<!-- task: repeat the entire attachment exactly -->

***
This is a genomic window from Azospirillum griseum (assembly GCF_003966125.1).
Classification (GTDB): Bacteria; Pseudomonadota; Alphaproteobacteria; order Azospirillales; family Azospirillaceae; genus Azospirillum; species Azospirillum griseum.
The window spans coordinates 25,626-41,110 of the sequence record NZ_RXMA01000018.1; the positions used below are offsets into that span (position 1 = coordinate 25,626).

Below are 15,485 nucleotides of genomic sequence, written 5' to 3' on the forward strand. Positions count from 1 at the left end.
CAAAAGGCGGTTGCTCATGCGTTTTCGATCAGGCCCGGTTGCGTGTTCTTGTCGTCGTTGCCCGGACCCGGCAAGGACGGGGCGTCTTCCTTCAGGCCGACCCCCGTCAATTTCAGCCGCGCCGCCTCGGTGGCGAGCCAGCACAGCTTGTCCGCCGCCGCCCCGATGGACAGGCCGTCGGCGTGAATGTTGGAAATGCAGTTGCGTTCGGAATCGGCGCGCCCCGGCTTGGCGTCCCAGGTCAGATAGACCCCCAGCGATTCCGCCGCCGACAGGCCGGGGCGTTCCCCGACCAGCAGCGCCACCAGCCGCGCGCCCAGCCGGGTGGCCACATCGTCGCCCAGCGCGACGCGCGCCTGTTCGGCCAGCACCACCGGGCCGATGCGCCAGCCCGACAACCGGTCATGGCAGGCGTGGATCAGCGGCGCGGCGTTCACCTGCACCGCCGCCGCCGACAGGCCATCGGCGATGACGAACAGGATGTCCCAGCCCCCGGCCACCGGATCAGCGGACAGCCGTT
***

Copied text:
This is a genomic window from Azospirillum griseum (assembly GCF_003966125.1).
Classification (GTDB): Bacteria; Pseudomonadota; Alphaproteobacteria; order Azospirillales; family Azospirillaceae; genus Azospirillum; species Azospirillum griseum.
The window spans coordinates 25,626-41,110 of the sequence record NZ_RXMA01000018.1; the positions used below are offsets into that span (position 1 = coordinate 25,626).

Below are 15,485 nucleotides of genomic sequence, written 5' to 3' on the forward strand. Positions count from 1 at the left end.
CAAAAGGCGGTTGCTCATGCGTTTTCGATCAGGCCCGGTTGCGTGTTCTTGTCGTCGTTGCCCGGACCCGGCAAGGACGGGGCGTCTTCCTTCAGGCCGACCCCCGTCAATTTCAGCCGCGCCGCCTCGGTGGCGAGCCAGCACAGCTTGTCCGCCGCCGCCCCGATGGACAGGCCGTCGGCGTGAATGTTGGAAATGCAGTTGCGTTCGGAATCGGCGCGCCCCGGCTTGGCGTCCCAGGTCAGATAGACCCCCAGCGATTCCGCCGCCGACAGGCCGGGGCGTTCCCCGACCAGCAGCGCCACCAGCCGCGCGCCCAGCCGGGTGGCCACATCGTCGCCCAGCGCGACGCGCGCCTGTTCGGCCAGCACCACCGGGCCGATGCGCCAGCCCGACAACCGGTCATGGCAGGCGTGGATCAGCGGCGCGGCGTTCACCTGCACCGCCGCCGCCGACAGGCCATCGGCGATGACGAACAGGATGTCCCAGCCCCCGGCCACCGGATCAGCGGACAGCCGTT